Written by Linc Bedrosian
Monday, 03 September 2012
So the latest solution being floated to solve the woes of the New England groundfish fishery appears to be an approximately $100 million vessel/permit buyout program. Haven’t we seen this movie before?
Yes, we have, and one need look no further than the NF archives for confirmation. In 1995, lagging groundfish populations spawned a $2 million pilot program to buy out 13 New England groundfish boats with hopes of reducing fleet capacity by 2.6 percent.
Vessels bought through the program were to be scrapped to ensure that fleet capacity would truly be reduced. The only problem was that boat owners who scrapped their vessels turned around and bought new ones.
By 1997, the pilot program had been followed by a more ambitious $23 million buyout program that initially aimed to remove 100 boats, although that total was later revised to 75 to 80 boats. Between the two programs, it was estimated that fishing capacity would be reduced by up to 23.6 percent.
And yet some 15 years later, even with the recognition that climate change and ecosystem shifts are taking more of a toll on groundfish than fishermen are, officials are still slashing away at fishing capacity. A vessel/permit buyout plan may further reduce fishing capacity, but it’ll also eliminate jobs, at sea and in New England communities where fishing remains a vital economic force.
This election year, plenty will be said about the need to stimulate our domestic economy and create jobs. If only such talk would translate into plans to, for example, spend $100 million to improve stock assessments through collaborative efforts that would partner fishermen with scientists.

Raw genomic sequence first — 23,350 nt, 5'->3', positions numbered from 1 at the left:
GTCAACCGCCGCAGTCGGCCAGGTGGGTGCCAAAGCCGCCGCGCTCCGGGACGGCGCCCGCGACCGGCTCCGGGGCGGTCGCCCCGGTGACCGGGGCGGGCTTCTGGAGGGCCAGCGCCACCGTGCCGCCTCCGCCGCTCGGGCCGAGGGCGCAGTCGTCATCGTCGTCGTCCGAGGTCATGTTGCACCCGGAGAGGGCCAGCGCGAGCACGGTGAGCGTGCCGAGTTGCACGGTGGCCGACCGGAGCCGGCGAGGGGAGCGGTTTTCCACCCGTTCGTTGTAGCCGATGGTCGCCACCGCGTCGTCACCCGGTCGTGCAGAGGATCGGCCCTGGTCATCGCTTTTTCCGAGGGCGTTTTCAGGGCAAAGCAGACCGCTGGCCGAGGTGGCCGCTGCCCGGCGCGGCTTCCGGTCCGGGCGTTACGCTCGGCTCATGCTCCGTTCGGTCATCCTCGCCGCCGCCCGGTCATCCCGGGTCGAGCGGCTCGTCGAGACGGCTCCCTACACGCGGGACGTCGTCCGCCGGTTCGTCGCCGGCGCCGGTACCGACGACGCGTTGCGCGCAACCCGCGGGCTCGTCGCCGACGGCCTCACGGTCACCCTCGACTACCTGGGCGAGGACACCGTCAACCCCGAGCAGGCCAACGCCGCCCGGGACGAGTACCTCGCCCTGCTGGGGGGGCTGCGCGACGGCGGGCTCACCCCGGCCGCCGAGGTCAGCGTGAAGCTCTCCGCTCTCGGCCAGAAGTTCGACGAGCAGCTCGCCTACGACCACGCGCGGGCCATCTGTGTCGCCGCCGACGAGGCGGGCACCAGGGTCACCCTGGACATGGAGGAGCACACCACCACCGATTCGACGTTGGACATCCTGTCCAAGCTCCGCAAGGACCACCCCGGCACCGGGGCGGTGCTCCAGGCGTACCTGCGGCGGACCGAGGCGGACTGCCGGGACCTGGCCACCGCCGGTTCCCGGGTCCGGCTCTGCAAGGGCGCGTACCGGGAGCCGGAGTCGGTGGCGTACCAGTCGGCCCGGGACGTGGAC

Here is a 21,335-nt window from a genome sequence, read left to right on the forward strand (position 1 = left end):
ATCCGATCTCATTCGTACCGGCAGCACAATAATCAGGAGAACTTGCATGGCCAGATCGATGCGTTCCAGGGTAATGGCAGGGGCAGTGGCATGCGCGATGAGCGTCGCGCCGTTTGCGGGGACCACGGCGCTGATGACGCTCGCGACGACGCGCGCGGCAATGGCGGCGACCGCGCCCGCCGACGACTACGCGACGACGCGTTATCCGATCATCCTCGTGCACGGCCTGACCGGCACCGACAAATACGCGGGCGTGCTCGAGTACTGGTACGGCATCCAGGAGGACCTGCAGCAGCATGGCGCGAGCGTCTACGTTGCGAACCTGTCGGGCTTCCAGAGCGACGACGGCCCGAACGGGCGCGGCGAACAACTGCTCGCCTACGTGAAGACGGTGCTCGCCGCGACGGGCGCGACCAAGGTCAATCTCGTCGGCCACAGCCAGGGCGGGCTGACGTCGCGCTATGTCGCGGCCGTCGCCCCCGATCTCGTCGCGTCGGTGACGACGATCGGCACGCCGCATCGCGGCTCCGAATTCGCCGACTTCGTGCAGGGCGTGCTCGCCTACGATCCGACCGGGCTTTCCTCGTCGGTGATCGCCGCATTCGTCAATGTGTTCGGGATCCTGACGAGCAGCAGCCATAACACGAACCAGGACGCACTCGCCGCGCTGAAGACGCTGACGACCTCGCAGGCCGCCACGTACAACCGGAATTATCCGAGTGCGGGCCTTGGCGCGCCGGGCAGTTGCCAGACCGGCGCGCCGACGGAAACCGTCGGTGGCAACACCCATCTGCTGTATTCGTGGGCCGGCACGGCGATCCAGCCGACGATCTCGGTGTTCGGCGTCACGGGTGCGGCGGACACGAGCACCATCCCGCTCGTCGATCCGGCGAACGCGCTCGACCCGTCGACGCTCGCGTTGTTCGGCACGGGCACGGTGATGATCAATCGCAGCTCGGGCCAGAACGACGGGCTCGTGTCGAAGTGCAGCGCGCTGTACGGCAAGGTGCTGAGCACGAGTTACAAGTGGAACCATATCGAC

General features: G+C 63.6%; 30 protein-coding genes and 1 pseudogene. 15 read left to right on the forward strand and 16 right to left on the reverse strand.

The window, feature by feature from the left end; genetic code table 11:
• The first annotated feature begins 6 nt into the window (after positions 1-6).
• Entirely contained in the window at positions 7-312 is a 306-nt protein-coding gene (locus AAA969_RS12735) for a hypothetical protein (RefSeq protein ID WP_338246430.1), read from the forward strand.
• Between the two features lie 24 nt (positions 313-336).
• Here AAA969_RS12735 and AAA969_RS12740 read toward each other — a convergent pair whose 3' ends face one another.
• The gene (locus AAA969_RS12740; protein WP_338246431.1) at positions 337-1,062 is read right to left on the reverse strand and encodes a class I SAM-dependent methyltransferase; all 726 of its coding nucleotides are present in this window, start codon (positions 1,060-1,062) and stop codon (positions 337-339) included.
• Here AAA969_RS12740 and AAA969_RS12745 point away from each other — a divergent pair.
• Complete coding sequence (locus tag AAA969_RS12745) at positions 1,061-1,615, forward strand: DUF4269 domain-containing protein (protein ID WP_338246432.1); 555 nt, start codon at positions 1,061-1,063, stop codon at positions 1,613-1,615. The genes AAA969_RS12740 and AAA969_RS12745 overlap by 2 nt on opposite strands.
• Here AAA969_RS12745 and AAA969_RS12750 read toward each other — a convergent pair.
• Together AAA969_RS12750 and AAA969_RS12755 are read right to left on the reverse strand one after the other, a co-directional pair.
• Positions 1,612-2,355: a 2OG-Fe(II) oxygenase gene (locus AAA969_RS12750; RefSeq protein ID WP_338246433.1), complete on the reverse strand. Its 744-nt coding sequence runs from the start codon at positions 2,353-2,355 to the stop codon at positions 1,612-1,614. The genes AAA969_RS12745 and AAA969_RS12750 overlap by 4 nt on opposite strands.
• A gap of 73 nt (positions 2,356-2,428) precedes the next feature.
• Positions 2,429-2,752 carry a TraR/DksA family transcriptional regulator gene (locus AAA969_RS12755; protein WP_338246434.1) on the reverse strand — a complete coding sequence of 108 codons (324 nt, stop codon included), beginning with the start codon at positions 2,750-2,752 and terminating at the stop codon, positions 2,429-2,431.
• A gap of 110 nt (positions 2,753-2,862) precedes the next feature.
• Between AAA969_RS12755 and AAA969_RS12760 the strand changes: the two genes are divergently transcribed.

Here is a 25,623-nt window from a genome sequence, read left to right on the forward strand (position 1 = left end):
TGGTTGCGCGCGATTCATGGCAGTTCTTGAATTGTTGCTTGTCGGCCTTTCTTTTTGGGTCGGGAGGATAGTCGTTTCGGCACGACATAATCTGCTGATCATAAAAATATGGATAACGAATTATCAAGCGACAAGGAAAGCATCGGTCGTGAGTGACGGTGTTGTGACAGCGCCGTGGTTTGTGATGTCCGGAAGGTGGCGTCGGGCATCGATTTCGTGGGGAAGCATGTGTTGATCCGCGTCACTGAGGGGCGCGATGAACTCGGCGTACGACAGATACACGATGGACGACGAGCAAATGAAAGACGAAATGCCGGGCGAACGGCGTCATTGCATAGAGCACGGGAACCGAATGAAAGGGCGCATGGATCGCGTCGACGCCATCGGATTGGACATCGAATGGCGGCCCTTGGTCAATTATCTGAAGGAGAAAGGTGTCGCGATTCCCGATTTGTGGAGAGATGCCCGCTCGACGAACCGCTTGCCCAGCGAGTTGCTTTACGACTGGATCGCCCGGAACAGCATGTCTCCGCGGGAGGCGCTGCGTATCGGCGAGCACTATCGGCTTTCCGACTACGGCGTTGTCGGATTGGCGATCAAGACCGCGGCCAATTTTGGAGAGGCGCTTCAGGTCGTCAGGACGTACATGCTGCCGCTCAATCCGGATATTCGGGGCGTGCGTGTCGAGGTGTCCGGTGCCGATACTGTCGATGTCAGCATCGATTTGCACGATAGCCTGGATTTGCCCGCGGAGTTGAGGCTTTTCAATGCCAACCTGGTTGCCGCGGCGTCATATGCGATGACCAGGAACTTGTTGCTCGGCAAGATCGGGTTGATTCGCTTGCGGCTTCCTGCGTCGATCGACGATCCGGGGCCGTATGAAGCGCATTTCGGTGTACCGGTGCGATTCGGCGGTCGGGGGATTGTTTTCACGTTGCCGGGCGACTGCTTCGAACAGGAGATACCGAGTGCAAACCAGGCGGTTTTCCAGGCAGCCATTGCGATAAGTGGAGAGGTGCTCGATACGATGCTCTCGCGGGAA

What New England’s small-boat fishermen and fishing communities need is help to make it through these tough times rather than programs that seem destined to eliminate them.
The Obama Administration recently announced that it is looking for candidates to be considered for a sustainable fishing prize.
The White House Champion for Change for Sustainable Seafood designation will honor individuals for “contributing to the ongoing recovery of America’s fishing industry and our fishing communities.”Read more ...
The American Fisheries Society is honoring recently retired Florida Institute of Oceanography director Bill Hogarth with the Carl R. Sullivan Fishery Conservation Award — one of the nation's premier awards in fisheries science - in recognition of his long career and leadership in preserving some of the world's most threatened species, advocating for environmental protections and leading Florida's scientific response to the Deepwater Horizon oil spill.Read more ...